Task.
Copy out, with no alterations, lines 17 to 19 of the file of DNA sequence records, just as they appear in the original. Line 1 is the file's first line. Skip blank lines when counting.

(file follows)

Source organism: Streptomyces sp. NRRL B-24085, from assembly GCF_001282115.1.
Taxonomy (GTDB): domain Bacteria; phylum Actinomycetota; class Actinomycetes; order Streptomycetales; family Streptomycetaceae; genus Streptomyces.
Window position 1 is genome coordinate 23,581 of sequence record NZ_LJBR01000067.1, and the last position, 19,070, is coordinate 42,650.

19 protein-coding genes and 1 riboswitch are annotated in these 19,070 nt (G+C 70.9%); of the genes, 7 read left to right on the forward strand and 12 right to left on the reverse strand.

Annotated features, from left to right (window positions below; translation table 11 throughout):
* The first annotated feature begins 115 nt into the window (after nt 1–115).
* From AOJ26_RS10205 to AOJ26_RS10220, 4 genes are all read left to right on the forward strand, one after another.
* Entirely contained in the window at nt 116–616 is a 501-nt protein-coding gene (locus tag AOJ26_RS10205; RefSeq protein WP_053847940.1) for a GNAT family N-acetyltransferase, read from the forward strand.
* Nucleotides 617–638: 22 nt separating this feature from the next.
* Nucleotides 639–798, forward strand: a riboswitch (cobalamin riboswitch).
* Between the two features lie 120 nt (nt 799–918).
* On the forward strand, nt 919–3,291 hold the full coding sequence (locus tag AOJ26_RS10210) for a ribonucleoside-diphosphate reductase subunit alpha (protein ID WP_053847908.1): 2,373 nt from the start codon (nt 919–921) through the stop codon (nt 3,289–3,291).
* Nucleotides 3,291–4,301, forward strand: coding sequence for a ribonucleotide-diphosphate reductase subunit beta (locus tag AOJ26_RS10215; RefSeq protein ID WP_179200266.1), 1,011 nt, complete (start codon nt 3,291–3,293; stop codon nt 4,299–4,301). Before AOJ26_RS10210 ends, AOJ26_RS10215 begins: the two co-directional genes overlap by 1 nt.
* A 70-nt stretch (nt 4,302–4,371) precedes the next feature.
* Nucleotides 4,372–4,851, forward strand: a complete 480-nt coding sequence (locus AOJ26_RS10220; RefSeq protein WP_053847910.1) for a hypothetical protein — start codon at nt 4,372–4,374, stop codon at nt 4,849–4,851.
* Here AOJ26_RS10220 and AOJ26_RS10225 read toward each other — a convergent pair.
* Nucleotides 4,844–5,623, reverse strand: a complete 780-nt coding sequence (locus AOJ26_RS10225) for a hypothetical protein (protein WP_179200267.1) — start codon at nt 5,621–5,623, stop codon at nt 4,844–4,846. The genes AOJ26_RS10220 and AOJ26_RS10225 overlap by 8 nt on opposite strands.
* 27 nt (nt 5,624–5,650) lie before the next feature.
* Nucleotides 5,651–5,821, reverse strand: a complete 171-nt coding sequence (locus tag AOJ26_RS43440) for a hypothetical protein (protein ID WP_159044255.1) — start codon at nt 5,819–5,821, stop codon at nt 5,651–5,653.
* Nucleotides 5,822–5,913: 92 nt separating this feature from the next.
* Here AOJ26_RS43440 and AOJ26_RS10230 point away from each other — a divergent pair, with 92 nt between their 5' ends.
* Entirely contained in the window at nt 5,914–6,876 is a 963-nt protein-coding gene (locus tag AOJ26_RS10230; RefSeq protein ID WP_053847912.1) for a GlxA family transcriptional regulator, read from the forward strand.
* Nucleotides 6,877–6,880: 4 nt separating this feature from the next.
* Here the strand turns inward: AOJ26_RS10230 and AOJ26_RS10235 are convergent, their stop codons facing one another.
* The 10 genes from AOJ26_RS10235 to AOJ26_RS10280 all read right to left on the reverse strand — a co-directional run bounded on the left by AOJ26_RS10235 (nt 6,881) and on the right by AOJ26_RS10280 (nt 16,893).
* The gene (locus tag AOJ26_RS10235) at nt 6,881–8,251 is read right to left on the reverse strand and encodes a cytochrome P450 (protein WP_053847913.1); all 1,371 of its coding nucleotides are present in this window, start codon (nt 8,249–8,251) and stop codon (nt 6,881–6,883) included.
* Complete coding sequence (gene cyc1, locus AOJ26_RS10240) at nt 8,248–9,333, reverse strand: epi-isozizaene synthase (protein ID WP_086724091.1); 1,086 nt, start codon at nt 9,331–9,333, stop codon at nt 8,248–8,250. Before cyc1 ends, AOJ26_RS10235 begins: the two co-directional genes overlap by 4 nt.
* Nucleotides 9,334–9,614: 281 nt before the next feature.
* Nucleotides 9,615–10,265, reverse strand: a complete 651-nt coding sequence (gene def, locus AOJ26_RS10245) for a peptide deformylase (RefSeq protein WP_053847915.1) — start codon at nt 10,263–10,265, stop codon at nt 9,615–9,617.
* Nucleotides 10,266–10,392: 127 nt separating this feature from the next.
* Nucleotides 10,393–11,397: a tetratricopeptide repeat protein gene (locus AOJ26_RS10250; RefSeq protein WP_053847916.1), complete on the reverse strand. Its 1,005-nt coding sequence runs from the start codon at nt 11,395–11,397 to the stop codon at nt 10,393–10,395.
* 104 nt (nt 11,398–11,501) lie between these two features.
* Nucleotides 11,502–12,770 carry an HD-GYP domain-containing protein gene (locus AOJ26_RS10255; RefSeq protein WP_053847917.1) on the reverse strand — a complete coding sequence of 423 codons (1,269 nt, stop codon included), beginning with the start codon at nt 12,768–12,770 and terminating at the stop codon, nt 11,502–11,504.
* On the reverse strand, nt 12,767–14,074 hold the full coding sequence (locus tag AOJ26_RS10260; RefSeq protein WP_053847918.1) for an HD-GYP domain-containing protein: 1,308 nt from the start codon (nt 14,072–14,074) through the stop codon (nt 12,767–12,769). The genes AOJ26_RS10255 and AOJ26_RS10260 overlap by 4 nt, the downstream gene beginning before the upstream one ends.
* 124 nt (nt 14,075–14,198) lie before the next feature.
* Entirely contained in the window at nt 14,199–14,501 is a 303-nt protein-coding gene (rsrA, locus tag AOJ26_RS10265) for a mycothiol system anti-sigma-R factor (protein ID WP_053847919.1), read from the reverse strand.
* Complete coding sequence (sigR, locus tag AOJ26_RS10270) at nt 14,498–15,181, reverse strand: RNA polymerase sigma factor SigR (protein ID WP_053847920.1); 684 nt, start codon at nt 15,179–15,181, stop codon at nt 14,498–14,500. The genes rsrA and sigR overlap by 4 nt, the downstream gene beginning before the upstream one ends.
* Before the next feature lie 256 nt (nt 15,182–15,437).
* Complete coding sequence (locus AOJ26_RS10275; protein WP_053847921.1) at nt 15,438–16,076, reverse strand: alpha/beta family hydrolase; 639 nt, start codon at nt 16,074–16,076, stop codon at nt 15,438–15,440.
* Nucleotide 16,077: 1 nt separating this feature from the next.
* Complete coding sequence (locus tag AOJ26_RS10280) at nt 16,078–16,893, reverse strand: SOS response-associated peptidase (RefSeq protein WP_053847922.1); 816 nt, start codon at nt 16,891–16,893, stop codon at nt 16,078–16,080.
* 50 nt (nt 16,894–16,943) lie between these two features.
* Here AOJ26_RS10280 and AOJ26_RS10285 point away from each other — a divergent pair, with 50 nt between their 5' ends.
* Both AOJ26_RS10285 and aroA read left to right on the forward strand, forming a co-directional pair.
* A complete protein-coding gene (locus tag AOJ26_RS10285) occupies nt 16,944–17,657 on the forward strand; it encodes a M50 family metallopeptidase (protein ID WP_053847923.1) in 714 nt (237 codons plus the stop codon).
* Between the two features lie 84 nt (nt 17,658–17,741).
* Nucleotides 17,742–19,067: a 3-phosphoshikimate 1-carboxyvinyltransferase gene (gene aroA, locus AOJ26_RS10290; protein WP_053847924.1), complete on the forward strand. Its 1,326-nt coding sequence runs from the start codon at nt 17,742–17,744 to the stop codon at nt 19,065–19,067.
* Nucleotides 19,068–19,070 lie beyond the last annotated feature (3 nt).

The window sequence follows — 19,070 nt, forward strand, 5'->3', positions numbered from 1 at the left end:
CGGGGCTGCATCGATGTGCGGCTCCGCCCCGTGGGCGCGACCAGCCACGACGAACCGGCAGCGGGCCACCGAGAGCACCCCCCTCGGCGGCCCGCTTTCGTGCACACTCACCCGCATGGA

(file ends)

* Nucleotides 4,844–5,623, reverse strand: a complete 780-nt coding sequence (locus AOJ26_RS10225) for a hypothetical protein (protein WP_179200267.1) — start codon at nt 5,621–5,623, stop codon at nt 4,844–4,846. The genes AOJ26_RS10220 and AOJ26_RS10225 overlap by 8 nt on opposite strands.
* 27 nt (nt 5,624–5,650) lie before the next feature.
* Nucleotides 5,651–5,821, reverse strand: a complete 171-nt coding sequence (locus tag AOJ26_RS43440) for a hypothetical protein (protein ID WP_159044255.1) — start codon at nt 5,819–5,821, stop codon at nt 5,651–5,653.